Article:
30% of Small Companies in Spain’s Palma de Mallorca Have Gone Bust Due to Covid and the Rest Continue to Haemorrhage Money.
30% of small companies in Palma have gone bust because of the Covid crisis with the remaining businesses struggling on a daily basis to survive.Lidl opens a new store in Palma de Mallorca and creates 40 new jobs
*Pimeco President Antoni Fuster and Afedeco Vice President Miguel Ángel Salvá said that small businesses in Palma were hoping that Black Friday and the traditional Christmas shopping frenzy would help them claw back some of the money they’ve lost because of the coronavirus crisis. However, sales have continued to plummet by 60% year-on-year in the run-up to the end of 2020.
*The companies website describes Pimeco as the Employers’ Association of retail companies in the commercial sector and as the most important Small and Medium Business Association in Mallorca and an ‘independent organization, which is the benchmark for local commerce and a pioneer in the sector in Mallorca.’
One Mallorcan business owner said: “I pay 2,000 euros rent, 1,500 euros in wages for one employee and I made 50 euros in cash today.”
According to the Pimeco President, clothing, Footwear and Accessories Sector sales are the worst affected, although technological products, such as computers and television are doing a little better. Toy sales fell by 50%, he said, but though they could pick up in the last week of December and early January- Salvá says sales, in general, have fallen by 40-60% compared to 2019.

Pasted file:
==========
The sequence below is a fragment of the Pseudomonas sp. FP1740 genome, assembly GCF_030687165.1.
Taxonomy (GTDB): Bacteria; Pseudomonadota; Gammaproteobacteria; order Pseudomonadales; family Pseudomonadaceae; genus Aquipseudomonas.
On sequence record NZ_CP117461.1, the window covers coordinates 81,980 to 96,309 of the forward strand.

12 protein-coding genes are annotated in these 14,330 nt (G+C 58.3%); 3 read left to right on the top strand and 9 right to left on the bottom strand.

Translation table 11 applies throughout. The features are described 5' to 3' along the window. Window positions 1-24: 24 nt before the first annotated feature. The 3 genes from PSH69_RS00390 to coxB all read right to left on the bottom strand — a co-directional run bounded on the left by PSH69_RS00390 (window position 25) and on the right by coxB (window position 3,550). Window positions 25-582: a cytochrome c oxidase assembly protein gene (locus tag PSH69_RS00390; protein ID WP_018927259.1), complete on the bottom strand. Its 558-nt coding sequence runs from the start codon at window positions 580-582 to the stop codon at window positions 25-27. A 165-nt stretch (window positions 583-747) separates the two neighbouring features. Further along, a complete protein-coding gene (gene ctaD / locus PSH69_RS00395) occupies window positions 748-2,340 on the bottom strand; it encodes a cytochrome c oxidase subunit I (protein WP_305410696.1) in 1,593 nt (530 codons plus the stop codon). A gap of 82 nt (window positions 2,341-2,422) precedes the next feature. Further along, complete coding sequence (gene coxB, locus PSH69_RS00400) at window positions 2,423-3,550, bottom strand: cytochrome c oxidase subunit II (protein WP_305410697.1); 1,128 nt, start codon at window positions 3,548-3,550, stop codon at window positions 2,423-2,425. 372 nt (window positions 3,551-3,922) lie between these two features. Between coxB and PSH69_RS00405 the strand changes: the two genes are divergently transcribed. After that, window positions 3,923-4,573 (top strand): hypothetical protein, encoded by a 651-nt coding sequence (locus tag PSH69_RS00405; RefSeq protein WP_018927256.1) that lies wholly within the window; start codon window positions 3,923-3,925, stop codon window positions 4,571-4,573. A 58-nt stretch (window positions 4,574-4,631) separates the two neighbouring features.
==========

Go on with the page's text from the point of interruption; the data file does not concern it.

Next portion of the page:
Fuster added: “We can’t revive the economy if there is no consumption,” and encouraged people to buy from local stores instead of online. “We are appealing to the conscience of citizens and asking them to shop in Mallorca to boost the local economy.” There was slight relief when LIDL opened a new store in Palma de Mallorca on Thursday, November 26, on the Military highway on Avda. De América, Exit 12 Carretera Palma Llucmajor and creates 40 new jobs in the process.
The only hope left is that Spain’s vaccination program can save what is left of the tourism sector. The Health Minister, Salvador Illa, has said he expects the vaccinations to start in early January while the UK was the first in Europe to initiate their mass vaccination program on Dec. 8. For herd immunity to kick-in, there needs to be 70% of the population inoculated, a difficult and demanding task indeed. TW
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